AHF Culinary Competition winner has done it all, from fine dining and sports bars to banquets for thousands.
Sea bass or black cod, cooked in any way
Favorite Recent Restaurant Meal:
Lamb chops with blue cheese risotto at the Driscoll Grill in Austin, TX: “one of the best meals I've ever had!”
Hobbies & Interests:
Camping with the family; running (he's done some half marathons, where his goal now is breaking the 2 hour mark)
Favorite Food Show:
The grand prize winning chef in this year's Culinary Competition of the Association for Healthcare Foodservice (AHF) honed his culinary talents working in four- and five-diamond hotel restaurants. William Read, executive chef at Saint Mary's Health Care in Grand Rapids, MI, won the AHF honor this past spring along with his dining services director at the time, Mary Jankowski (Jankowski has since taken a new position at a different hospital).
The honor signals the emergence of another culinary star in the healthcare foodservice community, one who has extensive experience with both fine and volume dining. Read accumulated that array of experience while working at the Amway Grand Plaza Hotel in Grand Rapids.
At Amway, he put in time in the hotel's five-diamond 1913 Room and the four-diamond Cygnus, where he served as chef for more than a year. He also opened Amway's GP Sports sports bar concept, where he was chef de cuisine. To cap it off, he put in four years as sous chef for Amway's extensive banquet operations.
Saint Mary's is certainly a different environment, but Read sees it as an important new challenge where what he does makes a big difference in his customers' lives. At the hospital he oversees a staff of 110 and has responsibility for up to 700 patient meals and 1,200 retail meals a day.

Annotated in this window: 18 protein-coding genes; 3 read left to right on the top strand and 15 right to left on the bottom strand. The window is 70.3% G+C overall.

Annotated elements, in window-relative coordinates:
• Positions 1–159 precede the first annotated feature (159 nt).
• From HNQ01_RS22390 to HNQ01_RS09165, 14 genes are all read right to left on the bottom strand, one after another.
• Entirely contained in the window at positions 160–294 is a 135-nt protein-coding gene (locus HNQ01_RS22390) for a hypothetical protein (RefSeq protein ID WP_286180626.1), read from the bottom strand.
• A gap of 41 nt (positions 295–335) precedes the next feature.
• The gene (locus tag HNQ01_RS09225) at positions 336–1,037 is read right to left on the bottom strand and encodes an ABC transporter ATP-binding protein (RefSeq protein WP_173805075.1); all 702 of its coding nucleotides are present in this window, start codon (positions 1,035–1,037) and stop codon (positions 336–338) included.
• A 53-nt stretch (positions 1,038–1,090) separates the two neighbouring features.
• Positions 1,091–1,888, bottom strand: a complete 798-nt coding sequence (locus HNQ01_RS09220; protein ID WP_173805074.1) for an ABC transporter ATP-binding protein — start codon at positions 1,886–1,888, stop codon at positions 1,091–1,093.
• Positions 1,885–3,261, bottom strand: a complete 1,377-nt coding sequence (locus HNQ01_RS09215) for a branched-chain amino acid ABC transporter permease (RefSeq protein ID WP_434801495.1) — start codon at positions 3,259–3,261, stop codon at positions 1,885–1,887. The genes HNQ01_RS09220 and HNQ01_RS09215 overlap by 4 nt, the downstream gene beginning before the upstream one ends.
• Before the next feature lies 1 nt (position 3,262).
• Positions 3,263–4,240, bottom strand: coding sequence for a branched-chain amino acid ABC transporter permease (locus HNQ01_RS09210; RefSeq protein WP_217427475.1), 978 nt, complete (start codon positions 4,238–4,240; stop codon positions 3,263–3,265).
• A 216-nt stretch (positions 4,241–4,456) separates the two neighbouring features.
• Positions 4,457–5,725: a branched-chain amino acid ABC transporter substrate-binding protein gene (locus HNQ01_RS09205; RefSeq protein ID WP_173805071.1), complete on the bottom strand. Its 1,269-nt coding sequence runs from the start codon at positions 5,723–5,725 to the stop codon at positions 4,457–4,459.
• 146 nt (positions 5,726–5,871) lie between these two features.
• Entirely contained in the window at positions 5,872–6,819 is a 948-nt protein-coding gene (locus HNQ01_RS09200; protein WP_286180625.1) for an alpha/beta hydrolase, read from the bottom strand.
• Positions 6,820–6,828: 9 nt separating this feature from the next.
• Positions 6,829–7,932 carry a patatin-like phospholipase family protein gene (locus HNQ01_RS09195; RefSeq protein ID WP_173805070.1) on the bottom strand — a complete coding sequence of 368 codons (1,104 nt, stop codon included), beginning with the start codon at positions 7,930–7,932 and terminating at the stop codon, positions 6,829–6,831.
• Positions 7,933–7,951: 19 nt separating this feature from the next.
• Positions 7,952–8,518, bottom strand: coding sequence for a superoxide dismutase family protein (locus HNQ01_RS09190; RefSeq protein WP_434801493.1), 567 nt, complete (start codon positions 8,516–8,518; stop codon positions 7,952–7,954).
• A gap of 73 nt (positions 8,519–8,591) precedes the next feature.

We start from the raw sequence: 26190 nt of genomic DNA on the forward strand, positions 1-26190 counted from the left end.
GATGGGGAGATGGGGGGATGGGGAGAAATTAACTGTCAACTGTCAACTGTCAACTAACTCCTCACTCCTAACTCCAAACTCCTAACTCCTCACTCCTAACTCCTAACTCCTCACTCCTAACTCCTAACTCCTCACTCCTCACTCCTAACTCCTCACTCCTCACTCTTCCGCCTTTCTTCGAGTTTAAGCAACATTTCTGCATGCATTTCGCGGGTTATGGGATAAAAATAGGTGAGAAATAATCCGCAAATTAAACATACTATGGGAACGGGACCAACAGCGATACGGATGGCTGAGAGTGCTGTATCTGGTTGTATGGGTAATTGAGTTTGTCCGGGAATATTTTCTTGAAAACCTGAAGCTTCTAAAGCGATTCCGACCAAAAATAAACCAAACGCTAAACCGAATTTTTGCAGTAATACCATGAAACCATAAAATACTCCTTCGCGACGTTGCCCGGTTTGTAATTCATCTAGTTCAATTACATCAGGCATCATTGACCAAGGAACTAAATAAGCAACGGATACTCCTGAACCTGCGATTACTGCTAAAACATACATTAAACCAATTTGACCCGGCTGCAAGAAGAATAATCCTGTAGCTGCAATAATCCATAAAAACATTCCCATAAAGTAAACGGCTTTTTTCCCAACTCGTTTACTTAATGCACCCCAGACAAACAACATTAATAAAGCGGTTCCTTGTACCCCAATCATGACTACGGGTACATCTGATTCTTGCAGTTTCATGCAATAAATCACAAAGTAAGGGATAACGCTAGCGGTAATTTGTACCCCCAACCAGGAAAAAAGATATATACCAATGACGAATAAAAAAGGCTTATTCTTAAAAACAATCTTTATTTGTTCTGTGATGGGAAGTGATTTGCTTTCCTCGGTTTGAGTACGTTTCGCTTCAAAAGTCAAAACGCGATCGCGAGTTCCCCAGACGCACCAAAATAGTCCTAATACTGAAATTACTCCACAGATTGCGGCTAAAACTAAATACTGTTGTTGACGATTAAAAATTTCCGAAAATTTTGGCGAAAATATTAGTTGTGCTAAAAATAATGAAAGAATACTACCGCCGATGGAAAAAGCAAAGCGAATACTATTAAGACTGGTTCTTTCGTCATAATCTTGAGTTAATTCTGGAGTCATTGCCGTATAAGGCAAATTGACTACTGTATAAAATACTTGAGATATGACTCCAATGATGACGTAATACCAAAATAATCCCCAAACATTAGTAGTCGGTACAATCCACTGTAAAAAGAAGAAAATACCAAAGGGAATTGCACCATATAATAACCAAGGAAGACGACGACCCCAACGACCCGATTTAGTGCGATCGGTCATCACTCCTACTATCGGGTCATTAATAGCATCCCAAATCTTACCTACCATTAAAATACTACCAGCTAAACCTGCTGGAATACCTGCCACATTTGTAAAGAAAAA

Among his accomplishments was a recent conversion to room service patient dining for the entire hospital. Read is currently planning a major cafeteria renovation to take place in the next few years.
How did you come to be interested in a culinary career?
My grandmother was the one who first got me interested in cooking. Later, when I needed a job I started working in the back of a bar and then moved on to fast food places. I worked for a Perkins for a year and a half in the kitchen while I was in high school. When I turned 18, I started at Grand Rapids Community College. It's actually one of the best culinary schools in the country as a community college. I have an Associates degree in culinary management from there.
Where did you start your professional career?
I started at Amway as a prep cook in a restaurant called Tinseltown, where I worked my way up until I was a kitchen supervisor.
What attracted you to a hospital job?
I wanted to further myself. Also, by that time I was really burned out on the hotel and the hours and needed a change. I had spent my last four years with Amway as banquet sous chef. They have 35 ballrooms and 300,000 sq.ft. of meeting space, so that's a pretty big job.
What was Saint Mary's looking for in you?
At the time they only had a production supervisor, and they were looking for someone with more of a culinary background to pick up the pace as executive chef.
What was the room service conversion like?
About a third of the hospital was already doing room service, which we had to shut down for a weekend while we converted. For the rest of the hospital, we had to flip the switch. Everything was done at third shift. Its not like in a restaurant where, when you remodel, you just shut down for a couple weeks. At a hospital, everyone's still got to eat.
What are the changes you have made that you are proudest of?
Getting the staff where they need to be as cooking professionals who can stand with those from restaurants. We had a local gumbo competition near here recently, and I sent two of my best cooks to it. They were up against about 15 restaurants from around here, but they won. I had nothing to do with it and that was great.
What was the AHF Challenge like?
We were confident because we knew what we were making and we had it practiced. Of course, the key thing is doing it in front of all those people on a little portable burner.
Why do you do culinary competitions?
I'm a pretty competitive person by nature, so I need something to keep those juices flowing.